Top SEAL Says Afghan Training Mission Going Well


The U.S. military is making progress training Afghan security personnel, even as coalition troops and special operations forces leave the country amid a winding down of the war there, according to the country's top Navy SEAL.

Adm. William McRaven, commander of U.S. Special Operations Command, said Afghanistan remains his No. 1 war-fighting priority while confirming the number of U.S. and NATO special operators in the country will decline this year in line with the overall drawdown of foreign troops.

He didn't cite any figures, but there are about 34,000 U.S. combat troops now serving in Afghanistan. After more than a decade of war in the country, the Defense Department wants to keep about 10,000 American service members at a few bases there to help maintain security after 2014. Negotiations on a security agreement have stalled amid resistance from Afghan President Hamid Karzai.

Despite the uncertainty over a long-term U.S. presence -- and a federal watchdog agency's recent criticism --McRaven said he was optimistic about the U.S.-led training mission in Afghanistan.

"I'm pleased to say that each time I return, I see more and more progress," he said during the 25th annual Special Operations and Low-Intensity Conflict conference on Tuesday in Washington, D.C. The three-day event continues Wednesday and was organized by the National Defense Industrial Association, an Arlington, Va.-based trade group. "Afghan security forces are good and thanks to our [special operations forces] investment, they are getting better."

The White House hasn't yet decided on the Pentagon's plan to keep a contingent of troops in Afghanistan for about two years to help provide security for the April presidential elections and to keep training Afghan police and army personnel. Under the proposal, all American forces except those assigned to the U.S. Embassy in Kabul would leave the country when President Barack Obama's term ends in 2017.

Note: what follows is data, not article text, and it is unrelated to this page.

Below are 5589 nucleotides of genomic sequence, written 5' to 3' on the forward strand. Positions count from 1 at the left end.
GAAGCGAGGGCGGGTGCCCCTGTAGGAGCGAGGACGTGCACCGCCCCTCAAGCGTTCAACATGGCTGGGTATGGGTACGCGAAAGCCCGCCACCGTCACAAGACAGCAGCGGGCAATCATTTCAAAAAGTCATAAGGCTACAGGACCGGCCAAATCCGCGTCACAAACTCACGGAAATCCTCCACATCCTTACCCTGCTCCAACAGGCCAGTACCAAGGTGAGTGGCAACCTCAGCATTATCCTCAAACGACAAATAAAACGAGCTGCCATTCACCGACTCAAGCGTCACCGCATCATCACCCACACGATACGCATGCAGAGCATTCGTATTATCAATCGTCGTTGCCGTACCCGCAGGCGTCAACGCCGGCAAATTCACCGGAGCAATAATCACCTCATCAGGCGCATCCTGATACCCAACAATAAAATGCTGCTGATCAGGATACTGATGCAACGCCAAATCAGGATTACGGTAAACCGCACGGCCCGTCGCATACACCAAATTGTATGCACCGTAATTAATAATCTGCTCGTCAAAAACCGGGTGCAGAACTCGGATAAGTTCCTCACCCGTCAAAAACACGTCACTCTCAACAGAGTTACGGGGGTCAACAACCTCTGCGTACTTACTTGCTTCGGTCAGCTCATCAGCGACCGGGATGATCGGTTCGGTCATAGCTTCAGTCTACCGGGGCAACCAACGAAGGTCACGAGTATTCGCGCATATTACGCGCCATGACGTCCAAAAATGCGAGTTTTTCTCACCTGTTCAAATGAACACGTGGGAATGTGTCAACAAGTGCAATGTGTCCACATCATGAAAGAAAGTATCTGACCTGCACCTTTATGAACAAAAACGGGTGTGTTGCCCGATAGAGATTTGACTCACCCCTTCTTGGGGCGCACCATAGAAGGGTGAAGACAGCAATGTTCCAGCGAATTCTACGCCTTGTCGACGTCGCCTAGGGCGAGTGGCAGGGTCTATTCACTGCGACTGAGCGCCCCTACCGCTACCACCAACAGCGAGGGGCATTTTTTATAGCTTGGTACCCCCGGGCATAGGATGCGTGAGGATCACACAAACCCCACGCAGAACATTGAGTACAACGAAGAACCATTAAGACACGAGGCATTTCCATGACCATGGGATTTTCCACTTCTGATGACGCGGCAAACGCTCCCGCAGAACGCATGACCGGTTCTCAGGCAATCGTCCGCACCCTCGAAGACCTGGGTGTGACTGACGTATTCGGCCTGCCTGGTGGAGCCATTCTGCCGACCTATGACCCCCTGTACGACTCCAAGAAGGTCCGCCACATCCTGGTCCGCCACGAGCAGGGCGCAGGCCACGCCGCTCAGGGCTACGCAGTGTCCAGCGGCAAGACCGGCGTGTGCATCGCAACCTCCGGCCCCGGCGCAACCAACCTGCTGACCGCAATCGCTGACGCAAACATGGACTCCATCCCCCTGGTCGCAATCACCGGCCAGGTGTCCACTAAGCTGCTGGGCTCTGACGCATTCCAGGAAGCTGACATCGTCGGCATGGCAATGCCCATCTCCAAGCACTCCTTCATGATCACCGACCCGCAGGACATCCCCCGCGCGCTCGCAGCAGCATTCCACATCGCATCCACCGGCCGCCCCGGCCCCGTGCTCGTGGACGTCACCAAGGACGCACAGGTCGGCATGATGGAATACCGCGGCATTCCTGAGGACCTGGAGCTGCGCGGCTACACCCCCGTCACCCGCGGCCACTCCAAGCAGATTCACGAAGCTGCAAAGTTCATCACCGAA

"No matter the size of our presence there next year, our future mil-to-mil engagements with the Afghans will remain vital in the region," McRaven said, referring to bilateral military events and training exercises. He didn't say whether U.S. service members would train their Afghan counterparts in another country if leaders fail to sign the bilateral security pact.

McRaven praised the achievements of Afghan personnel, citing the growing ranks of local police -- whom he described as the first line of defense against insurgents, particularly in remote areas -- and last year's "historic" transfer of responsibility for security to Afghan troops.

"No longer are the Afghanistan people relying on coalition forces to play the leading role in providing security," he said.

His comments came a week after the Special Inspector General for Afghanistan Reconstruction concluded in a report that the U.S. military lacks valid methods for measuring the effectiveness of the Afghan National Security Forces. A statement accompanying the audit said the Defense Department "lacks a plan for collecting, validating, analyzing, and reporting on ANSF assessments during the drawdown." What's more, the problem is expected to worsen as coalition troops leave the country and aren't around to monitor the Afghans.

McRaven's single mention of a so-called insider attack, in which Afghans affiliated with the Taliban infiltrate police or military units and open fire on their comrades or international forces, came when he described the actions of Air Force Staff Sgt. Delorean Sheridan, who was recently awarded the Silver Star for killing a Taliban shooter and helping to rescue his colleagues from a coordinated strike.

Karzai wants the U.S. to take a greater role in encouraging the Taliban to enter peace talks with the Afghan government and has been reluctant to grant legal immunity to U.S. troops -- the same sticking point that ended discussions to keep American service members in Iraq.

Separately on Tuesday, Director of National Intelligence James Clapper said he doesn't believe Karzai will sign the security pact. He's the highest-ranking U.S. government official to publicly say so.

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